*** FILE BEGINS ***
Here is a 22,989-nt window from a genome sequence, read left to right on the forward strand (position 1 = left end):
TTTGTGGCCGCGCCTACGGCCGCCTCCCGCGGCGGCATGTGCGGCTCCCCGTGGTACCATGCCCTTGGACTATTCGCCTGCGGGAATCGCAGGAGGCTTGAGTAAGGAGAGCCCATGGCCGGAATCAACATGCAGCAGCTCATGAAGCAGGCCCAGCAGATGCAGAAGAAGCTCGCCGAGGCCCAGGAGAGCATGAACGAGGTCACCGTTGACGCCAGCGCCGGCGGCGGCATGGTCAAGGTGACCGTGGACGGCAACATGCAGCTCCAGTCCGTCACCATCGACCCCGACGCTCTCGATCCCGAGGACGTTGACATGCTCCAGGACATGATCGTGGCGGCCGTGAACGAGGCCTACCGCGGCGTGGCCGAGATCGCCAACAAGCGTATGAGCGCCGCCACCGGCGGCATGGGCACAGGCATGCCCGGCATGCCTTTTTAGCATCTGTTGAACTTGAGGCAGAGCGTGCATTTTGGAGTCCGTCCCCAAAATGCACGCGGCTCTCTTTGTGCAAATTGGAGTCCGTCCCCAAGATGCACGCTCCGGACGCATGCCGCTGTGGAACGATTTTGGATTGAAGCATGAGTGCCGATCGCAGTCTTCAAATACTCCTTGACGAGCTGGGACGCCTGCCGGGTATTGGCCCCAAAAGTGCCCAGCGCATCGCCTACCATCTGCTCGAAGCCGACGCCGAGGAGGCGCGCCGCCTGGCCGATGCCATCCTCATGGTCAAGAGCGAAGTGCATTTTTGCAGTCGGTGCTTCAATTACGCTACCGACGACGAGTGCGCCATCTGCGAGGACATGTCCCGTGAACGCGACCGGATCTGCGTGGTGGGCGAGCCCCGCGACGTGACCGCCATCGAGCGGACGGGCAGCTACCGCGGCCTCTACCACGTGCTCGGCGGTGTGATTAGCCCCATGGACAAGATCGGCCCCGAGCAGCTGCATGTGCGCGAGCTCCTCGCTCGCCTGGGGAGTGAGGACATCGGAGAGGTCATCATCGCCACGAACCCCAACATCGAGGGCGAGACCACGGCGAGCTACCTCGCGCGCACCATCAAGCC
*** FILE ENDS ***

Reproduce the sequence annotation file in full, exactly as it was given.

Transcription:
Here is a 22,989-nt window from a genome sequence, read left to right on the forward strand (position 1 = left end):
TTTGTGGCCGCGCCTACGGCCGCCTCCCGCGGCGGCATGTGCGGCTCCCCGTGGTACCATGCCCTTGGACTATTCGCCTGCGGGAATCGCAGGAGGCTTGAGTAAGGAGAGCCCATGGCCGGAATCAACATGCAGCAGCTCATGAAGCAGGCCCAGCAGATGCAGAAGAAGCTCGCCGAGGCCCAGGAGAGCATGAACGAGGTCACCGTTGACGCCAGCGCCGGCGGCGGCATGGTCAAGGTGACCGTGGACGGCAACATGCAGCTCCAGTCCGTCACCATCGACCCCGACGCTCTCGATCCCGAGGACGTTGACATGCTCCAGGACATGATCGTGGCGGCCGTGAACGAGGCCTACCGCGGCGTGGCCGAGATCGCCAACAAGCGTATGAGCGCCGCCACCGGCGGCATGGGCACAGGCATGCCCGGCATGCCTTTTTAGCATCTGTTGAACTTGAGGCAGAGCGTGCATTTTGGAGTCCGTCCCCAAAATGCACGCGGCTCTCTTTGTGCAAATTGGAGTCCGTCCCCAAGATGCACGCTCCGGACGCATGCCGCTGTGGAACGATTTTGGATTGAAGCATGAGTGCCGATCGCAGTCTTCAAATACTCCTTGACGAGCTGGGACGCCTGCCGGGTATTGGCCCCAAAAGTGCCCAGCGCATCGCCTACCATCTGCTCGAAGCCGACGCCGAGGAGGCGCGCCGCCTGGCCGATGCCATCCTCATGGTCAAGAGCGAAGTGCATTTTTGCAGTCGGTGCTTCAATTACGCTACCGACGACGAGTGCGCCATCTGCGAGGACATGTCCCGTGAACGCGACCGGATCTGCGTGGTGGGCGAGCCCCGCGACGTGACCGCCATCGAGCGGACGGGCAGCTACCGCGGCCTCTACCACGTGCTCGGCGGTGTGATTAGCCCCATGGACAAGATCGGCCCCGAGCAGCTGCATGTGCGCGAGCTCCTCGCTCGCCTGGGGAGTGAGGACATCGGAGAGGTCATCATCGCCACGAACCCCAACATCGAGGGCGAGACCACGGCGAGCTACCTCGCGCGCACCATCAAGCC